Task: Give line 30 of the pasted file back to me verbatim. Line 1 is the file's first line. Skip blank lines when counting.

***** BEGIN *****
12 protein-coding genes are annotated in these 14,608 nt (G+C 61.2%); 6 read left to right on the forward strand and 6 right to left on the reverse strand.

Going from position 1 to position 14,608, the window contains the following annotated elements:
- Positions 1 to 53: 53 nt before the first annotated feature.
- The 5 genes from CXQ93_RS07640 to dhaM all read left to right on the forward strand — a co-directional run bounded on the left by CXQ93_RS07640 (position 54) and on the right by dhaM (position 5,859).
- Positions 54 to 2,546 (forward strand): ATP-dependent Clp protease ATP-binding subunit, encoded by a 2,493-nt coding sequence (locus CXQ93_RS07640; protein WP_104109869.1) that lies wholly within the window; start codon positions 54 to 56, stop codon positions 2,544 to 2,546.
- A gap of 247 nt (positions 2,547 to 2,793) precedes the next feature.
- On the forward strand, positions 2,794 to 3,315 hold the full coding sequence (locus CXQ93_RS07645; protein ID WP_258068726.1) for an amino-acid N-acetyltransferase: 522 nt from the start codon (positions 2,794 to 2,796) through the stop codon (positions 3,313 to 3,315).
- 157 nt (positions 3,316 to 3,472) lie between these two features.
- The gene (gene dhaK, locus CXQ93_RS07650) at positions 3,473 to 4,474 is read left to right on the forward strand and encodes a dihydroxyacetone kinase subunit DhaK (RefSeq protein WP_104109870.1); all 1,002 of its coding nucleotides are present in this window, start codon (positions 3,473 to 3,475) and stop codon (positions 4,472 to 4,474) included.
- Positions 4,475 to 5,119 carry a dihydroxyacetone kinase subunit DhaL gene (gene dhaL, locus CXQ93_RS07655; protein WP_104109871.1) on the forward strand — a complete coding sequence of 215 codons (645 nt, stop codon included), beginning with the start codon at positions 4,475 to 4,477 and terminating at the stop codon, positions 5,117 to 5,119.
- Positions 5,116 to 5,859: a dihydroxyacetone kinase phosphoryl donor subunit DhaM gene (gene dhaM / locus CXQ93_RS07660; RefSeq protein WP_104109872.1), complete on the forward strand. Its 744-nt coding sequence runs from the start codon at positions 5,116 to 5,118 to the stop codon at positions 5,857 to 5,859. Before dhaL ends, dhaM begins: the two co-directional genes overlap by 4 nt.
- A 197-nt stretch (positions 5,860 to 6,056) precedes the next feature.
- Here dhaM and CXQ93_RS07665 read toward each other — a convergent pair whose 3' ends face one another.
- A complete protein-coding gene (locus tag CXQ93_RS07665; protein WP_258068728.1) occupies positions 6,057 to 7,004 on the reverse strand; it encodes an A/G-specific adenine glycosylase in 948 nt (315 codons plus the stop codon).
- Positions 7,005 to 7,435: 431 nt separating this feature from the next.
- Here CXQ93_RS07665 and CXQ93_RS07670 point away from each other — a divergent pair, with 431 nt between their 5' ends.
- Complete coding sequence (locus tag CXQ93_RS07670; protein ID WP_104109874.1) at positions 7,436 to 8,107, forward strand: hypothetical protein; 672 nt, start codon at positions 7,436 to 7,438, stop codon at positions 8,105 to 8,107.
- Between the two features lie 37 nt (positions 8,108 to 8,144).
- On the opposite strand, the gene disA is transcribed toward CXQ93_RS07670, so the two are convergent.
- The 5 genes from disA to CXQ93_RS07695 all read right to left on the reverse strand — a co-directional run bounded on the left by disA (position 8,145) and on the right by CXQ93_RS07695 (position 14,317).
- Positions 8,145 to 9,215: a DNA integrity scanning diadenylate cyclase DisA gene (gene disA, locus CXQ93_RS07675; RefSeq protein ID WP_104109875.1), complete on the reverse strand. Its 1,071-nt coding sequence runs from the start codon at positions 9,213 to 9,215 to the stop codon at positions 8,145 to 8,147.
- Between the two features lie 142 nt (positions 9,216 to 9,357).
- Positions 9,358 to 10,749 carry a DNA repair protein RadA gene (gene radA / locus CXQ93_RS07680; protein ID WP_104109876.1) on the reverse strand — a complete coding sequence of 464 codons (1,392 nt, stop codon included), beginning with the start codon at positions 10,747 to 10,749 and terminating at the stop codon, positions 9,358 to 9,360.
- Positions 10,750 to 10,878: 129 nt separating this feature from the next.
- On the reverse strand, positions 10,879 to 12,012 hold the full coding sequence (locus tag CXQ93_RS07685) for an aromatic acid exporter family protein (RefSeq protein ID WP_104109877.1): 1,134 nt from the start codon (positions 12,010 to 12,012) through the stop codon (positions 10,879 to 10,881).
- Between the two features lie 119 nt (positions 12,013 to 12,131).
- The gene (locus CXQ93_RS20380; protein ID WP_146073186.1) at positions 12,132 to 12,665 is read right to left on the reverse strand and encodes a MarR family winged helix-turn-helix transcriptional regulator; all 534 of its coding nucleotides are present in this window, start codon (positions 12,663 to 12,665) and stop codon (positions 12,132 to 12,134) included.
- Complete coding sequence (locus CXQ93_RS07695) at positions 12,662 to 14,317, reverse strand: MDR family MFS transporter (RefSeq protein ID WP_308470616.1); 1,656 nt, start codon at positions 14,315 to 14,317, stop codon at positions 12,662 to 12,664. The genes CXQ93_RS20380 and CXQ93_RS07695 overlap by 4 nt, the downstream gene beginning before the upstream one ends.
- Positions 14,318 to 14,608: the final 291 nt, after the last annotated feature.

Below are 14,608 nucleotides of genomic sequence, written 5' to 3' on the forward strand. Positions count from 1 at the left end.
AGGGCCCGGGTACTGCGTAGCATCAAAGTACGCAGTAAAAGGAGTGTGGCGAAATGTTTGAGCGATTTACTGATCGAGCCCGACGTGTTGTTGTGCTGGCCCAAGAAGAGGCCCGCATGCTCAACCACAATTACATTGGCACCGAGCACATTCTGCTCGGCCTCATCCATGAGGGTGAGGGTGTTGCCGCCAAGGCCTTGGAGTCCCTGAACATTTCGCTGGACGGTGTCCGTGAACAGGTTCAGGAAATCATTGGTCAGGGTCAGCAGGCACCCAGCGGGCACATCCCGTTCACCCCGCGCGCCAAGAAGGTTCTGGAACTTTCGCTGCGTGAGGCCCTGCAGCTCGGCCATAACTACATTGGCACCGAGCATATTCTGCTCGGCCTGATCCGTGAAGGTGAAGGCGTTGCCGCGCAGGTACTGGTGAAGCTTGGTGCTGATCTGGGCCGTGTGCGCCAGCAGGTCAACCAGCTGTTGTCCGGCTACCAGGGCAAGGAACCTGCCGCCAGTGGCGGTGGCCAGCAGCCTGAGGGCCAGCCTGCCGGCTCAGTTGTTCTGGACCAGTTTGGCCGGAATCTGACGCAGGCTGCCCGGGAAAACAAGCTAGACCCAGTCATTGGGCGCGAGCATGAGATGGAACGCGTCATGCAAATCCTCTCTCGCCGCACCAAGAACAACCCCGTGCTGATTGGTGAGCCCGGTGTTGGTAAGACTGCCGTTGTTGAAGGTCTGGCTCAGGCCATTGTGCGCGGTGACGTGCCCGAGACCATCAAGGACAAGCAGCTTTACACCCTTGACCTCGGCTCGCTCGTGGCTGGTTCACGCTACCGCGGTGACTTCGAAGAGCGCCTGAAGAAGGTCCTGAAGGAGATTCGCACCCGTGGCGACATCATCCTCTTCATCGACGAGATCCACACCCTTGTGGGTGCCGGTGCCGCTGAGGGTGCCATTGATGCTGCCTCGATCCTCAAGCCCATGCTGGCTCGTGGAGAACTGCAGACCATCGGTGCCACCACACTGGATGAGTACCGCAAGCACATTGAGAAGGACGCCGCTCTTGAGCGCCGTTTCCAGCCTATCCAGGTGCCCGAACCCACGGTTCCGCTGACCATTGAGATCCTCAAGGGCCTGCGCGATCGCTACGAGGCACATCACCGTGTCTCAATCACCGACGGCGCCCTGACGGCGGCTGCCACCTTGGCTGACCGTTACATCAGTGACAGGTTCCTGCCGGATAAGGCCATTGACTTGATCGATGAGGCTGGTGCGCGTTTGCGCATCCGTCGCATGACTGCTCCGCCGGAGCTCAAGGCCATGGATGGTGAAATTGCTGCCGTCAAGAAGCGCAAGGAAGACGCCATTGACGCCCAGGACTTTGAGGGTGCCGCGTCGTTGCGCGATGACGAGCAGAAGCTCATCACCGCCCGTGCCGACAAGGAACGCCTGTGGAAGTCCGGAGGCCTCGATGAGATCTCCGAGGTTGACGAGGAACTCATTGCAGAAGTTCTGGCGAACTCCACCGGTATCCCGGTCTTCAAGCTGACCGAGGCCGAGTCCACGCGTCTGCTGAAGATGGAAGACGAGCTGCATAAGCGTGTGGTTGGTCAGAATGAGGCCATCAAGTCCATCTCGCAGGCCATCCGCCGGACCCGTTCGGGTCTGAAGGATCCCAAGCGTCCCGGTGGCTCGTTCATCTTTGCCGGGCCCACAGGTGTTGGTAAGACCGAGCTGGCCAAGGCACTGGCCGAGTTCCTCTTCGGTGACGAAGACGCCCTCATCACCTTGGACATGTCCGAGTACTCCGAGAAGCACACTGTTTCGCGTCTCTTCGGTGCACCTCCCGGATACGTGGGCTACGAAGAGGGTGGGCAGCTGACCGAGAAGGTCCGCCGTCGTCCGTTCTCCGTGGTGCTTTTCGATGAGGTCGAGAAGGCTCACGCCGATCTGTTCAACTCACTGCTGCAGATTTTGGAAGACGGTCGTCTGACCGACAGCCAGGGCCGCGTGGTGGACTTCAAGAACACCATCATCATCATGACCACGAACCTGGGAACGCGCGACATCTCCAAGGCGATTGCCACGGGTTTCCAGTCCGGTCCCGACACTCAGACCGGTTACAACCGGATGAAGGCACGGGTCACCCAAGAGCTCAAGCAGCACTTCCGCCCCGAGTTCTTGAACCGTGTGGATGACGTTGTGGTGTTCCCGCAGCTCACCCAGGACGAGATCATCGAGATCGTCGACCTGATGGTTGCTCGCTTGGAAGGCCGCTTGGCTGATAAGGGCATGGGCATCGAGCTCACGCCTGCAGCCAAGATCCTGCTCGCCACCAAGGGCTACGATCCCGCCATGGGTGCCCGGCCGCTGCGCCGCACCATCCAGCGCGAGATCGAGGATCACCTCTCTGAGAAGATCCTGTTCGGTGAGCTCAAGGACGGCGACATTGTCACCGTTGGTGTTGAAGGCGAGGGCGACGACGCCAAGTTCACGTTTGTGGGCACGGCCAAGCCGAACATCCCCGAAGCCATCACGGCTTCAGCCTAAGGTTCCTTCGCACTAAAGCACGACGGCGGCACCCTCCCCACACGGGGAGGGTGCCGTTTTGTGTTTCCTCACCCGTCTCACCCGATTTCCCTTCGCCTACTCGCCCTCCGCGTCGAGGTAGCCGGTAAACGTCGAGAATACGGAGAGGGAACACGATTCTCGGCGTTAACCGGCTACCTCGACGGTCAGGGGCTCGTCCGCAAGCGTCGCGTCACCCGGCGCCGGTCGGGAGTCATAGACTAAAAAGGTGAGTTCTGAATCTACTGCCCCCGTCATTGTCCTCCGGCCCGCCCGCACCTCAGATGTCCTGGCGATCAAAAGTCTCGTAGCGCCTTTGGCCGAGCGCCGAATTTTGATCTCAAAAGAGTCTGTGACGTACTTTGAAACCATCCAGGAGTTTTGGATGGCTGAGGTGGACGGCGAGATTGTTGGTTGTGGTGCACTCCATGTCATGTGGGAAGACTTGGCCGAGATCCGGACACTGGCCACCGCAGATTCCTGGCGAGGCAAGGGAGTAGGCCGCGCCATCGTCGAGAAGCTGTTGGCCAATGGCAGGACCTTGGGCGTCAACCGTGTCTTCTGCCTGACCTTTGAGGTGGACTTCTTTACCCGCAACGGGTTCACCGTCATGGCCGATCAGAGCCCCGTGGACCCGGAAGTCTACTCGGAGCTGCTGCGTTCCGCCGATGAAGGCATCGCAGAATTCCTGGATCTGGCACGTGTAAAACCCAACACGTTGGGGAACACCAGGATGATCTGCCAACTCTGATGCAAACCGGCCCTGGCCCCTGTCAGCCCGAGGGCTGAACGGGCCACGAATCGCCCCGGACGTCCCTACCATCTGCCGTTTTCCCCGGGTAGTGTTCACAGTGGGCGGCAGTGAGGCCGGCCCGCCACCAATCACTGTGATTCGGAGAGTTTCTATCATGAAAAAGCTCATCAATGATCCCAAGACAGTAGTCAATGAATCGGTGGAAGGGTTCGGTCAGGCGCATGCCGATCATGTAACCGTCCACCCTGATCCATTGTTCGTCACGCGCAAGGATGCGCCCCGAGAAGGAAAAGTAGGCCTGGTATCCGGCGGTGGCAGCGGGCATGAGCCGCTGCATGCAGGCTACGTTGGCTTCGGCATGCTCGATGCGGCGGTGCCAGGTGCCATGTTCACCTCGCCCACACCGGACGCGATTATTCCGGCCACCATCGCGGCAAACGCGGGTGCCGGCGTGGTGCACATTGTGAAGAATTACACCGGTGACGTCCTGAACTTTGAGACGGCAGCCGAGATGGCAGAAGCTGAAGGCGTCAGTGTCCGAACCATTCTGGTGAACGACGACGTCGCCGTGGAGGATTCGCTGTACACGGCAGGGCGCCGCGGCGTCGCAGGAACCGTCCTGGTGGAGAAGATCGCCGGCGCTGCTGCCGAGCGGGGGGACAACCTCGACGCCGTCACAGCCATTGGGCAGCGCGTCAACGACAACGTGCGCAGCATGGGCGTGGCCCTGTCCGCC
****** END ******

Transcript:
Below are 14,608 nucleotides of genomic sequence, written 5' to 3' on the forward strand. Positions count from 1 at the left end.